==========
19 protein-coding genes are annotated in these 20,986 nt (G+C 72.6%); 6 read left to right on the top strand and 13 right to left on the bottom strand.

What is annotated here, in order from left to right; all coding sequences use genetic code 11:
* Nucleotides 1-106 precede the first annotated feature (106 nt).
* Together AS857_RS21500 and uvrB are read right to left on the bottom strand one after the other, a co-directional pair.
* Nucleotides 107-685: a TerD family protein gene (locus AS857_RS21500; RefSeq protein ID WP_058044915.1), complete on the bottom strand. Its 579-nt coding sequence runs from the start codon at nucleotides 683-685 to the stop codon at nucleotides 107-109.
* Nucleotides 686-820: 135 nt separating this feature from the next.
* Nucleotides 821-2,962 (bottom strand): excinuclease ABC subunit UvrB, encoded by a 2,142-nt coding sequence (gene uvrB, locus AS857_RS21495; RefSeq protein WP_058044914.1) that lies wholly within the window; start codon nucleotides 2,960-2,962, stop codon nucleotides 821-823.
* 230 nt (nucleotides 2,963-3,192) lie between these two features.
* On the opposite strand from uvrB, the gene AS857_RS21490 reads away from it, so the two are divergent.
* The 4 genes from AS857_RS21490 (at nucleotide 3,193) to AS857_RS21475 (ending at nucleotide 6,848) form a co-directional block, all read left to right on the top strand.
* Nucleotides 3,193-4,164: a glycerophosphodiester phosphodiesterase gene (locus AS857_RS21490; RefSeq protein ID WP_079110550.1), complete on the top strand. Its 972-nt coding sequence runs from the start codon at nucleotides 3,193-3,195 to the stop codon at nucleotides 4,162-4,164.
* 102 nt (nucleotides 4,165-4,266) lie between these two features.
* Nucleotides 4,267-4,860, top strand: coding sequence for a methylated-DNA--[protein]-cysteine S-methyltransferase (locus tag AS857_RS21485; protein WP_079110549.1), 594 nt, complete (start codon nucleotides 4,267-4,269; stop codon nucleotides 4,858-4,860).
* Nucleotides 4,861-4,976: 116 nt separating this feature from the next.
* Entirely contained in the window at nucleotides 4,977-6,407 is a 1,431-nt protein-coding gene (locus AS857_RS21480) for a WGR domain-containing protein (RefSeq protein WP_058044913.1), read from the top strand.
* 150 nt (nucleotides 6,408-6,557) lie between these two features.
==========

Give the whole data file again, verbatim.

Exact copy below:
19 protein-coding genes are annotated in these 20,986 nt (G+C 72.6%); 6 read left to right on the top strand and 13 right to left on the bottom strand.

What is annotated here, in order from left to right; all coding sequences use genetic code 11:
* Nucleotides 1-106 precede the first annotated feature (106 nt).
* Together AS857_RS21500 and uvrB are read right to left on the bottom strand one after the other, a co-directional pair.
* Nucleotides 107-685: a TerD family protein gene (locus AS857_RS21500; RefSeq protein ID WP_058044915.1), complete on the bottom strand. Its 579-nt coding sequence runs from the start codon at nucleotides 683-685 to the stop codon at nucleotides 107-109.
* Nucleotides 686-820: 135 nt separating this feature from the next.
* Nucleotides 821-2,962 (bottom strand): excinuclease ABC subunit UvrB, encoded by a 2,142-nt coding sequence (gene uvrB, locus AS857_RS21495; RefSeq protein WP_058044914.1) that lies wholly within the window; start codon nucleotides 2,960-2,962, stop codon nucleotides 821-823.
* 230 nt (nucleotides 2,963-3,192) lie between these two features.
* On the opposite strand from uvrB, the gene AS857_RS21490 reads away from it, so the two are divergent.
* The 4 genes from AS857_RS21490 (at nucleotide 3,193) to AS857_RS21475 (ending at nucleotide 6,848) form a co-directional block, all read left to right on the top strand.
* Nucleotides 3,193-4,164: a glycerophosphodiester phosphodiesterase gene (locus AS857_RS21490; RefSeq protein ID WP_079110550.1), complete on the top strand. Its 972-nt coding sequence runs from the start codon at nucleotides 3,193-3,195 to the stop codon at nucleotides 4,162-4,164.
* 102 nt (nucleotides 4,165-4,266) lie between these two features.
* Nucleotides 4,267-4,860, top strand: coding sequence for a methylated-DNA--[protein]-cysteine S-methyltransferase (locus tag AS857_RS21485; protein WP_079110549.1), 594 nt, complete (start codon nucleotides 4,267-4,269; stop codon nucleotides 4,858-4,860).
* Nucleotides 4,861-4,976: 116 nt separating this feature from the next.
* Entirely contained in the window at nucleotides 4,977-6,407 is a 1,431-nt protein-coding gene (locus AS857_RS21480) for a WGR domain-containing protein (RefSeq protein WP_058044913.1), read from the top strand.
* 150 nt (nucleotides 6,408-6,557) lie between these two features.